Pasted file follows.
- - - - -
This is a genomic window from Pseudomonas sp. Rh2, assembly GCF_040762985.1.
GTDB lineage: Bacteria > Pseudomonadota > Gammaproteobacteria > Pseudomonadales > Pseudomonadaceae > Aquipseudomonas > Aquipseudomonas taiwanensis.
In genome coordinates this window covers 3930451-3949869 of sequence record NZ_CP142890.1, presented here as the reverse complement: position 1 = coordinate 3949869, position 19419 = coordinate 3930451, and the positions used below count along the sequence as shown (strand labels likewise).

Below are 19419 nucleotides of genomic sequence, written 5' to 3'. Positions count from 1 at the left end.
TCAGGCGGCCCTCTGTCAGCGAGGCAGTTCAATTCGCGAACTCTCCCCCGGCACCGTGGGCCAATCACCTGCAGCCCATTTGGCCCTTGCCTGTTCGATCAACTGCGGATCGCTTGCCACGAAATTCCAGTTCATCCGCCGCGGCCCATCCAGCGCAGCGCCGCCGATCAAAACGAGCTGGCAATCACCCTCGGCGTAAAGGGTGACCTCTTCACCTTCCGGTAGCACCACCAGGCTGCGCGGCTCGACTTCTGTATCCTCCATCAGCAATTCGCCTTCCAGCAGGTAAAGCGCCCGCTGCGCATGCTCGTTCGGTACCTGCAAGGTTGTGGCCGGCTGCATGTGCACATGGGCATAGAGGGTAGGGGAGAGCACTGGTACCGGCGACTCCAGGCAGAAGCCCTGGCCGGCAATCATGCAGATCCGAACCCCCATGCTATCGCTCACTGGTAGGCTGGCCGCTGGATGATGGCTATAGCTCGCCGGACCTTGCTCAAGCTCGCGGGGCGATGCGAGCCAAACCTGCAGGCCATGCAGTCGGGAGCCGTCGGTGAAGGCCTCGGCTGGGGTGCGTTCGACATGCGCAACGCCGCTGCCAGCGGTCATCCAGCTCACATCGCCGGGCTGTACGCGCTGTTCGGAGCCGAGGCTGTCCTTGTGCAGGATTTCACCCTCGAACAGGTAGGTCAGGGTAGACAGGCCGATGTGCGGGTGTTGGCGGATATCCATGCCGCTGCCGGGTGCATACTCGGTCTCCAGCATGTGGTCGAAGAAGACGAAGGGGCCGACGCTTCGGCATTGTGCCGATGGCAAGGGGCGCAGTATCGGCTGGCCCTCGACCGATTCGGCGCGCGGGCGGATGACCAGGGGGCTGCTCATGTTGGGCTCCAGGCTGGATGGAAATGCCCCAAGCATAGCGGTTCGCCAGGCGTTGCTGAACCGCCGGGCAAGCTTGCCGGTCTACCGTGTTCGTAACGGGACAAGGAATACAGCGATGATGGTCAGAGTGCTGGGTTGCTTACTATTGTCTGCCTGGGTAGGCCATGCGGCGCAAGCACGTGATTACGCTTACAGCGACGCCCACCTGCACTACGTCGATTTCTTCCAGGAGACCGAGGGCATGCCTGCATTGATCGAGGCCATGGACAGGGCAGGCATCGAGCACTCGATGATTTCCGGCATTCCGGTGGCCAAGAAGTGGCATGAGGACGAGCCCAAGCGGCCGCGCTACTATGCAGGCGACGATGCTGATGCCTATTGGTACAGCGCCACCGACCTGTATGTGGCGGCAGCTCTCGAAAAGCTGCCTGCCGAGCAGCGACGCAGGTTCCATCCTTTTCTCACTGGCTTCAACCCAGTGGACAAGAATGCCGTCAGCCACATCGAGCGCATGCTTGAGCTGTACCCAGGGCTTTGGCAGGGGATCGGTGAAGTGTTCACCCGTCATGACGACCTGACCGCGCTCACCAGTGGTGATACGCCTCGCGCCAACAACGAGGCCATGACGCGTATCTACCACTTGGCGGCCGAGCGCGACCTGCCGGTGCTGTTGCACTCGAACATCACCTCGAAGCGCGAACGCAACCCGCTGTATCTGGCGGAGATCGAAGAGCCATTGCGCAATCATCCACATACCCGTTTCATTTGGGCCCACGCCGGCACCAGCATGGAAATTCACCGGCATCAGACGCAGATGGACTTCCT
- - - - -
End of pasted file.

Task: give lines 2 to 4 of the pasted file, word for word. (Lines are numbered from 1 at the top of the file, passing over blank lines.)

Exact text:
GTDB lineage: Bacteria > Pseudomonadota > Gammaproteobacteria > Pseudomonadales > Pseudomonadaceae > Aquipseudomonas > Aquipseudomonas taiwanensis.
In genome coordinates this window covers 3930451-3949869 of sequence record NZ_CP142890.1, presented here as the reverse complement: position 1 = coordinate 3949869, position 19419 = coordinate 3930451, and the positions used below count along the sequence as shown (strand labels likewise).

Below are 19419 nucleotides of genomic sequence, written 5' to 3'. Positions count from 1 at the left end.